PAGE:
FLDS no longer says Texas property will be a hunting retreat

Associated Press/May 3, 2004

St. George, Utah -- Texas authorities have been disabused of the notion that the 1,300-acre spread bought in Schleicher County by polygamists will be used as a corporate hunting retreat.

"This is not going to be used as a hunting ranch," Washington County Sheriff Kirk Smith told the Deseret Morning News Sunday after a short visit to the west Texas town of Eldorado, where the compound is located.

The property was sold in November to YFZ Land LLC, which lists Colorado City, Ariz., resident David Allred as its agent.

YFZ reportedly stands for "Yearn For Zion," a song written by Warren Jeffs, president and prophet of the Fundamentalist Church of Jesus Christ of Latter Day Saints. Most of the church's followers live in Colorado City and the twin community of Hildale, Utah.

Smith and Undersheriff Pete Kuhlmann visited Schleicher County at the invitation of that county's sheriff, David Doran. The two met with Doran and 22 community leaders in a two-hour, question-and-answer session geared toward learning more about the FLDS Church and its followers, Smith said.

Residents of Eldorado learned in March that the FLDS Church had purchased the property and was constructing several large, three-story rectangular buildings on the site.

Allred initially told Doran and others the compound would be used as a corporate hunting retreat. But that changed Wednesday at a meeting Doran held with Allred and others, Smith said.

"They said it was not their intent to deceive the community, but if they announced they were an FLDS community, it would draw a lot of attention and press," said Smith. "That seems to have backfired on them."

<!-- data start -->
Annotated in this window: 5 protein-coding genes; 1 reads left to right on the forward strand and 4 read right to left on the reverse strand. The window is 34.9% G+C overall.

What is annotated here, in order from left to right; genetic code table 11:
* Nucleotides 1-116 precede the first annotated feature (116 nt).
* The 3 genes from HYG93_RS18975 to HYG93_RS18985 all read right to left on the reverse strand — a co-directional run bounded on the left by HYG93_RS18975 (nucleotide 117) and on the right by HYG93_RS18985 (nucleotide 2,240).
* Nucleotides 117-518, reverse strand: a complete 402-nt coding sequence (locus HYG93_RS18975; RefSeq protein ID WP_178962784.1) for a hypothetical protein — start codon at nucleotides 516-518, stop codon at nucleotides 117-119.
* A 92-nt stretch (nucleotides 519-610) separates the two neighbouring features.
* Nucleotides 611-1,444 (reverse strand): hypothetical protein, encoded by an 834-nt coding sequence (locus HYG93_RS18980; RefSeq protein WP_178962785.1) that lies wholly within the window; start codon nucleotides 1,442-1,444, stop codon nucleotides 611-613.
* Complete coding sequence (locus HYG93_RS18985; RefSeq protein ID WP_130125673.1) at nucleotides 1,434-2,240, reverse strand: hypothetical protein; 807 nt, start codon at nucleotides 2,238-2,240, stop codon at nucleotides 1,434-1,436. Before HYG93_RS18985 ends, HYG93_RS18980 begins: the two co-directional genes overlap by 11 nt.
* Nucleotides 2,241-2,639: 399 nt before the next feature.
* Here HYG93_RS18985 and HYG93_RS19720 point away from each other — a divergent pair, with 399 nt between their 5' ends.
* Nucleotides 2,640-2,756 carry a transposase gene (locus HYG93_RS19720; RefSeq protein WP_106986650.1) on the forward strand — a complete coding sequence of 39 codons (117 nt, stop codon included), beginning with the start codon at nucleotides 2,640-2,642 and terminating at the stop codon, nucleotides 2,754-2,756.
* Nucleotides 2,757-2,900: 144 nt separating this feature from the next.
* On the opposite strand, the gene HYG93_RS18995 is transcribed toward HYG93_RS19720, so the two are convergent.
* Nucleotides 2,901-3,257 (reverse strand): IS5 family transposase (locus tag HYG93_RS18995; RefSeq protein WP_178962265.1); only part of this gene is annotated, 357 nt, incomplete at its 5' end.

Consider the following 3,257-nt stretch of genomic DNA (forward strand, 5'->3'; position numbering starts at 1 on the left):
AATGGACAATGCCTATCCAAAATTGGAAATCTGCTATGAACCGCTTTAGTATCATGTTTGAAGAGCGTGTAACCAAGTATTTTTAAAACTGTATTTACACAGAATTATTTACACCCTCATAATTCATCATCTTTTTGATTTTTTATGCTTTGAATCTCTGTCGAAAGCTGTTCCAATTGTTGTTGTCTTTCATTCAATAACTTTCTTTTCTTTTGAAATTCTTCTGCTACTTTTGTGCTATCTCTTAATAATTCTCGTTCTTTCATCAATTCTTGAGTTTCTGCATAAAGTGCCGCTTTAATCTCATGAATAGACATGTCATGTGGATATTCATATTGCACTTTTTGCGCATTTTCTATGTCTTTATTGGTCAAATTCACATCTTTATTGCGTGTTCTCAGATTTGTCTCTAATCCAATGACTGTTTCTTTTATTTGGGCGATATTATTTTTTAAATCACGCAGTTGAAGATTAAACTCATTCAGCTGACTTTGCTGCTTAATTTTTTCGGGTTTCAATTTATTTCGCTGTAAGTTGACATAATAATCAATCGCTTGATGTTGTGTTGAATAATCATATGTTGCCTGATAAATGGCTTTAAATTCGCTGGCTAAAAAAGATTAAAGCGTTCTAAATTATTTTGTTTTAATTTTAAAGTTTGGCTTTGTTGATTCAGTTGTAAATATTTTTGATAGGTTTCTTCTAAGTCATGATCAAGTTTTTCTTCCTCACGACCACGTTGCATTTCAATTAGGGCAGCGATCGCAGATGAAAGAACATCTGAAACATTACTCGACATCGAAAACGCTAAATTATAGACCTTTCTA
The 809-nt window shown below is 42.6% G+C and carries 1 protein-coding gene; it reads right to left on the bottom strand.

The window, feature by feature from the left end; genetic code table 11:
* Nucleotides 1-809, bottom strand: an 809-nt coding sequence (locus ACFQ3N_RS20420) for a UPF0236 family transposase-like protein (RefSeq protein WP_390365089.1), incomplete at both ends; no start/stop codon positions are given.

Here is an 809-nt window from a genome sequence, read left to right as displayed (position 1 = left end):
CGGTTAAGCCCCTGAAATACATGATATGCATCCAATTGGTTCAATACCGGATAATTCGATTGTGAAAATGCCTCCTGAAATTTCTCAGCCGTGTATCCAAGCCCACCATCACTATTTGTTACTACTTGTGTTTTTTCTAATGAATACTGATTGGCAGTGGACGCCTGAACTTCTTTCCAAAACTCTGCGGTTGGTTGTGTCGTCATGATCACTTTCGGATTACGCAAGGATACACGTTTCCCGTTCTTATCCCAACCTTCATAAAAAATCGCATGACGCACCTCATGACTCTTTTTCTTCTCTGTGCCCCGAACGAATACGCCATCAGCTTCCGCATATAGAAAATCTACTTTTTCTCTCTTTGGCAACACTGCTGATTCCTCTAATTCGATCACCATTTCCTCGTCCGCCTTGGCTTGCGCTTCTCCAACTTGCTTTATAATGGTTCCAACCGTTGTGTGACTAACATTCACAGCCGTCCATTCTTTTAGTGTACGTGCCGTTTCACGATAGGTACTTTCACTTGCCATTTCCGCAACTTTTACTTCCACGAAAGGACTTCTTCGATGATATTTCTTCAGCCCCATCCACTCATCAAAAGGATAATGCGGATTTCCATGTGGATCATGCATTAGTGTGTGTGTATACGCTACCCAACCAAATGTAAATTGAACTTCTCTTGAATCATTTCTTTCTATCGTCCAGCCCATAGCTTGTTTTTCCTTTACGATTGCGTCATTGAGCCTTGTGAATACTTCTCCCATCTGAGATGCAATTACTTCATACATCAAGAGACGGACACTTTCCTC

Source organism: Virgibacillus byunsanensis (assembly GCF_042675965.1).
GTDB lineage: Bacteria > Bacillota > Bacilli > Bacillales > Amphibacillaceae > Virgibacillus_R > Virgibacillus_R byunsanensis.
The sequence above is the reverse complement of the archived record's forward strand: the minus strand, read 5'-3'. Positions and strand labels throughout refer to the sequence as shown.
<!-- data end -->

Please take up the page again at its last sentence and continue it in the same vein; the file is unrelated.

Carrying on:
Smith said the Allred delegation "said it was their intention to have no more than five buildings and not to exceed 200 people. Those people will be the closest followers of Warren Jeffs."

It has long been rumored Jeffs plans to take some of his most faithful followers and move to a private compound in Mexico. The border is about 90 miles south of Eldorado.

Rod Parker, attorney for the FLDS church, discounted that theory in March and again Sunday.

"I think what they're doing in Texas is just trying to have a refuge, if you will, for church leadership," Parker told the Salt Lake City newspaper. "There has been intense pressure placed on them by Utah and Arizona, and I think they just want a quiet place, an outpost, where they can maintain their privacy."

Utah and Arizona prosecutors have been investigating allegations of welfare and tax fraud, incest, child abuses and forced marriage of young girls to adult men. Anti-polygamy activists claim FLDS church leaders often traffic young girls between Colorado City-Hildale to the church's enclave at Creston Valley in British Columbia.

The church's membership has been estimated at 6,000 to 12,000 and it may be the largest polygamist sect in the West.

The Church of Jesus Christ of Latter-day Saints disassociated itself from polygamy more than a century ago and now excommunicates members who advocate or practice it. However, there are believed to be tens of thousands of people who still practice polygamy.

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